Three reasons to introduce a tourist tax

Economy Tenby at night
Photo by Beata Mitręga on Unsplash
ViewsJune 21st, 2021

With a tourist tax on the agenda again, Victoria Winckler, Director of the Bevan Foundation, says it shouldn’t be dismissed out of hand. 

Five years ago, the Bevan Foundation recommended that the Welsh Government should introduce a number of new, devolved taxes. Amongst them was a proposal for a tourist tax. After an initially muted response, the tourism lobby is now vociferously opposing the idea arguing that they need more financial support. 

So what would a tourist tax do?

First, a tourist tax would help to reflect the true costs of tourism.  Tourists, we argued, generate extra costs from things like clearing up litter, providing car parking, keeping beaches clean, building public footpaths and so on.  We’ve all seen the horrendous mess left in beauty spots and the crazy parking in our national markets.

These costs are picked up by the public purse, as part of their statutory duties, while the main benefits of tourists go to tourism businesses themselves. For sure, tourist businesses pay business rates, income tax or corporation tax and VAT – but so too do all other business. 

Second, pitched at the right level, a tourist tax would not deter visitors.  We suggested that a tourist tax should at a level that generated useful revenue without damaging the market. For example a tax of around £1 per person per night would add £28 to the cost of a family of four staying for a week.  We doubt very much that most visitors are so sensitive to prices that £28 would mean they book their holidays in Bognor not Bangor.  Looking at a small hotel or B&B in Tenby, a £1 levy is less than 1% of the cost for a night’s stay – less than the rate of inflation and far less than the jump in accommodation costs witnessed this summer.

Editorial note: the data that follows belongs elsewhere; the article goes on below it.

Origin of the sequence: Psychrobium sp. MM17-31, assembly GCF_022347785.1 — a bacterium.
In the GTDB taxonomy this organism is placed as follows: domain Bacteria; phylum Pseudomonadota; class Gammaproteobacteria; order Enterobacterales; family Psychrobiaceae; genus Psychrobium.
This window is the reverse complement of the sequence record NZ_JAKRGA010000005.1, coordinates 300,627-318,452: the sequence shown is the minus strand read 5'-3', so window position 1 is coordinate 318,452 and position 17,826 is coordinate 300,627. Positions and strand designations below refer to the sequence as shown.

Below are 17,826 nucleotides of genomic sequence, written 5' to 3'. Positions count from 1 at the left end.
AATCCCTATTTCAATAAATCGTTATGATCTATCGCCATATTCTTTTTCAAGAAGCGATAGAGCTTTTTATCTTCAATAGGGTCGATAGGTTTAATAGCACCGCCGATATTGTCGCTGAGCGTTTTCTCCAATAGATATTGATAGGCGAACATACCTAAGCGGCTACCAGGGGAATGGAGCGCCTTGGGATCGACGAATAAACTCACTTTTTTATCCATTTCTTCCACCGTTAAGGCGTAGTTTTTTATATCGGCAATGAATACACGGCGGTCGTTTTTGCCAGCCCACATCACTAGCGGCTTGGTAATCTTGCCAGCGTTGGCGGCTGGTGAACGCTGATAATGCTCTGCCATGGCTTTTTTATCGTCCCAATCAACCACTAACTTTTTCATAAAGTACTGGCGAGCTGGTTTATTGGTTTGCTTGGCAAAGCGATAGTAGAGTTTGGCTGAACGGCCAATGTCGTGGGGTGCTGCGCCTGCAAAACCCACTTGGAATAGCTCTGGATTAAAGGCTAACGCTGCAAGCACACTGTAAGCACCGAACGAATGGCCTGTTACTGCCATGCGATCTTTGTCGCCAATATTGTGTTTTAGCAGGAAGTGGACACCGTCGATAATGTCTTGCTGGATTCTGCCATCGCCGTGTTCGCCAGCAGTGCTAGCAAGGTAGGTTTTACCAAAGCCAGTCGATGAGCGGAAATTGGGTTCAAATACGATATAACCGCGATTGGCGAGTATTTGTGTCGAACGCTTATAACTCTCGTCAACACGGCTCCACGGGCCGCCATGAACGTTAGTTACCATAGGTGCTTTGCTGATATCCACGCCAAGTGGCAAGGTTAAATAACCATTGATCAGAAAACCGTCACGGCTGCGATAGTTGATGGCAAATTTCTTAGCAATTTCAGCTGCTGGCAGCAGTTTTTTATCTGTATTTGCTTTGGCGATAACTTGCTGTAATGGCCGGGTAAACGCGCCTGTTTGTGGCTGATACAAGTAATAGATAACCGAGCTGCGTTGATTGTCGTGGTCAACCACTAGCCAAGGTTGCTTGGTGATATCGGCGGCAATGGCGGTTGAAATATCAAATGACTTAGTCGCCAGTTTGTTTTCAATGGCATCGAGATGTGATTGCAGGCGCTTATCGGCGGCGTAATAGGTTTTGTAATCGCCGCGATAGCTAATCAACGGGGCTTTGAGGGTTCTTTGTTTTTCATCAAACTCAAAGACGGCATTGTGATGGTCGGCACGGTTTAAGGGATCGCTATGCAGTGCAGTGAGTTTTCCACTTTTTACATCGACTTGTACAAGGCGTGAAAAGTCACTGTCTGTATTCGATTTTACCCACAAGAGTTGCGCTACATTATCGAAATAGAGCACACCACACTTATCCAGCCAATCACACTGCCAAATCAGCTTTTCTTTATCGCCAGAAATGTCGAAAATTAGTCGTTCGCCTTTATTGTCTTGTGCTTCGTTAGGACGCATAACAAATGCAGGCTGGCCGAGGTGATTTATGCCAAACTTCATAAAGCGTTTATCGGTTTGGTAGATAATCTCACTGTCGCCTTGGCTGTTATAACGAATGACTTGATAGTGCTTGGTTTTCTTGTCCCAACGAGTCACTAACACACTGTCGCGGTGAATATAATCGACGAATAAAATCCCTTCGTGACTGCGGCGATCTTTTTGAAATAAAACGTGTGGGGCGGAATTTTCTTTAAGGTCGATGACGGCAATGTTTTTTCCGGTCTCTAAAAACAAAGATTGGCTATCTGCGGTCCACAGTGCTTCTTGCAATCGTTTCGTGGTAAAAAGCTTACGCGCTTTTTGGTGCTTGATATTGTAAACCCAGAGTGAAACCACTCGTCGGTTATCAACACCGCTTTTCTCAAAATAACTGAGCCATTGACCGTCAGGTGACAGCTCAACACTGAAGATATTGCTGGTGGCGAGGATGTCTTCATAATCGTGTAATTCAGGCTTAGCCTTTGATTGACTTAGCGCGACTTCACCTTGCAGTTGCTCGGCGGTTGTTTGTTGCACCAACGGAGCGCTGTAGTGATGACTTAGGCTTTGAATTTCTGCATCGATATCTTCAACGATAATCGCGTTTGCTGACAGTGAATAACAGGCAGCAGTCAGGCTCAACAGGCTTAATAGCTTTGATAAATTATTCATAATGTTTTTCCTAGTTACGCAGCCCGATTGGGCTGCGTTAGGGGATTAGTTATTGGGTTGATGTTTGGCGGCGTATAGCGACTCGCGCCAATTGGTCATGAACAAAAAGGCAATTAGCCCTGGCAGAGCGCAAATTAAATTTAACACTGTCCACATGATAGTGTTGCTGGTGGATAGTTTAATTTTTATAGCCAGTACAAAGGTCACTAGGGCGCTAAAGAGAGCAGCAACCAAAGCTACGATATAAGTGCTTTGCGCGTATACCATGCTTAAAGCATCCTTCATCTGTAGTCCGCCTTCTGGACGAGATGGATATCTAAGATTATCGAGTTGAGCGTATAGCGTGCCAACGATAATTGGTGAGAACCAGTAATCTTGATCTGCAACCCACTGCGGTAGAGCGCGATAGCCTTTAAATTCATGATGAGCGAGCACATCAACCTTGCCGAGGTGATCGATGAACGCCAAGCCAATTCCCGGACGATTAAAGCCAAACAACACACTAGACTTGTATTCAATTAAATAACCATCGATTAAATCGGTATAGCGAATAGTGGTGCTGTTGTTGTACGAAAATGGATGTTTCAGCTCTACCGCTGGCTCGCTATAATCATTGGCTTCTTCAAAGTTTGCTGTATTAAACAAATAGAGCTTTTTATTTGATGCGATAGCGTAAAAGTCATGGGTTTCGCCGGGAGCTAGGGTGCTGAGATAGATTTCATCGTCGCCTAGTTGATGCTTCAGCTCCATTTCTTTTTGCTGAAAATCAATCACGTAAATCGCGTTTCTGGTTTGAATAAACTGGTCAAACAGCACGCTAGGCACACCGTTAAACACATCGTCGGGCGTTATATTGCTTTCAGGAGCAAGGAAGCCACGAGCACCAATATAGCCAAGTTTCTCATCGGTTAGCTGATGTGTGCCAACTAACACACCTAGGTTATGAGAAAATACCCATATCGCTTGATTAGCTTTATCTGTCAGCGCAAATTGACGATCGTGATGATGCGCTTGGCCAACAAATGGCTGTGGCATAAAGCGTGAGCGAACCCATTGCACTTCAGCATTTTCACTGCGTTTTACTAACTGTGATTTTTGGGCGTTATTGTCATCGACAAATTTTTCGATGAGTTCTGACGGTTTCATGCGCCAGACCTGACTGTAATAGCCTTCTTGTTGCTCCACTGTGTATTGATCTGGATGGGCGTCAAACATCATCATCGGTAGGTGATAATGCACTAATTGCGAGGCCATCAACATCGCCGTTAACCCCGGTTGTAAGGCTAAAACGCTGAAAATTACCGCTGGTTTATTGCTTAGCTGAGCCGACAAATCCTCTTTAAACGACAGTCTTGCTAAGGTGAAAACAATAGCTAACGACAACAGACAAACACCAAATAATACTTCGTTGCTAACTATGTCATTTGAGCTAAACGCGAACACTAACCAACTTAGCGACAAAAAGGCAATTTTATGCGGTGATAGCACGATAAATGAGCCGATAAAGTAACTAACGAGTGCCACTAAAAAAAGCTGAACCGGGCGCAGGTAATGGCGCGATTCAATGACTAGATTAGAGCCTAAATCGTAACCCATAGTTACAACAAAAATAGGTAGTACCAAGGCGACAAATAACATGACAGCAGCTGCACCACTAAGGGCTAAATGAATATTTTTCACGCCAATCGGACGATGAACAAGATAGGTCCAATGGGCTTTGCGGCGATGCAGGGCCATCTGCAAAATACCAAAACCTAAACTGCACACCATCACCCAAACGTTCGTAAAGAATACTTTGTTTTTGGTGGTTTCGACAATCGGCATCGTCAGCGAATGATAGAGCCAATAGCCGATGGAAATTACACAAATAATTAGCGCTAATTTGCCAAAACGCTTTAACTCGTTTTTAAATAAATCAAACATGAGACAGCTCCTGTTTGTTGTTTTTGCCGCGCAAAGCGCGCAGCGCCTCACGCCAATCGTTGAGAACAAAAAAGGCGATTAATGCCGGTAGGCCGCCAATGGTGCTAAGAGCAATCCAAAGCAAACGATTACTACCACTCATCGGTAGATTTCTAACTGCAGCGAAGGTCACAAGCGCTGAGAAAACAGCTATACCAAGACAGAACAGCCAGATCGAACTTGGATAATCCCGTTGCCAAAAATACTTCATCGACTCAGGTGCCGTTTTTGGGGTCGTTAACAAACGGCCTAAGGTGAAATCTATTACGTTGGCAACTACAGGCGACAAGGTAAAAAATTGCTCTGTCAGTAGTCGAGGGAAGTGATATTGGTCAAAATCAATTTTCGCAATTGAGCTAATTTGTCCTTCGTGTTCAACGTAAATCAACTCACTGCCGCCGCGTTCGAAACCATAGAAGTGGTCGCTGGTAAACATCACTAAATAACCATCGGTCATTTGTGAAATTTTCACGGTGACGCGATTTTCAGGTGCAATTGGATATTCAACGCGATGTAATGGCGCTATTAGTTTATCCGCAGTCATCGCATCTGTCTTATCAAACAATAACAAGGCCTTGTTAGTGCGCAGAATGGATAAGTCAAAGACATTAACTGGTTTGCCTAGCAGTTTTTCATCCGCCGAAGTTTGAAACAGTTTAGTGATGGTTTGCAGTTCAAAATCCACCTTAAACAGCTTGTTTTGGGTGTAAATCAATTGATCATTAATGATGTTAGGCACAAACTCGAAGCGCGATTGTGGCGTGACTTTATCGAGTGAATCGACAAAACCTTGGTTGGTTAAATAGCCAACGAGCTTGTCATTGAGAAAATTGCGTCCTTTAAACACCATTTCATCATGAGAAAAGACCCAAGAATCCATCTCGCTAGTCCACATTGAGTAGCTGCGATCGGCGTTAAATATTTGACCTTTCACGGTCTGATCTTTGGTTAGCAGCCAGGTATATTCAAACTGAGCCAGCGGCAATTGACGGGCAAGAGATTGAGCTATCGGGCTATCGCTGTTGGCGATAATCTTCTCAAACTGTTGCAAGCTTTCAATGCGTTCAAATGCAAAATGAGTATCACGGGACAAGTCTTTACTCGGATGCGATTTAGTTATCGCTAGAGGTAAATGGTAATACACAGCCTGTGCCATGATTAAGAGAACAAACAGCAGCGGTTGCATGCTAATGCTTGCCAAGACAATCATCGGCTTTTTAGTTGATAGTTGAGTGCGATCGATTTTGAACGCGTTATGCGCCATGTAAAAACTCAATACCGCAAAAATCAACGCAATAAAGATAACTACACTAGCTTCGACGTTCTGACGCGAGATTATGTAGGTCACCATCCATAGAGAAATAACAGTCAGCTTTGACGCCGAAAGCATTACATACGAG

Third, the revenues from a tourist tax could support investment in tourist infrastructure, from signage to facilities to the myriad of public realm improvements that make places attractive. These all come at public cost, and while the public do benefit so too does the tourism industry. Indeed, the tourism industry already benefits from significant public support via Visit Wales and associated funding for improving businesses. I cannot think of any industries other than agriculture that has its very own marketing programme with extensive advertising and brochures all produced at no charge to businesses.

The last year must have been truly horrendous for tourism and hospitality, and there should be every sympathy for businesses who are struggling to survive let alone thrive.  But a tourist tax would not – and indeed could not – be introduced this year and probably not in 2022 either.

Rather than a blanket rejection, the tourism industry should consider the longer-term benefits of investment in a sustainable visitor industry, with a tourist tax raising much-needed revenues to reinvest in marketing and facilities. 

Victoria Winckler is Director of the Bevan Foundation

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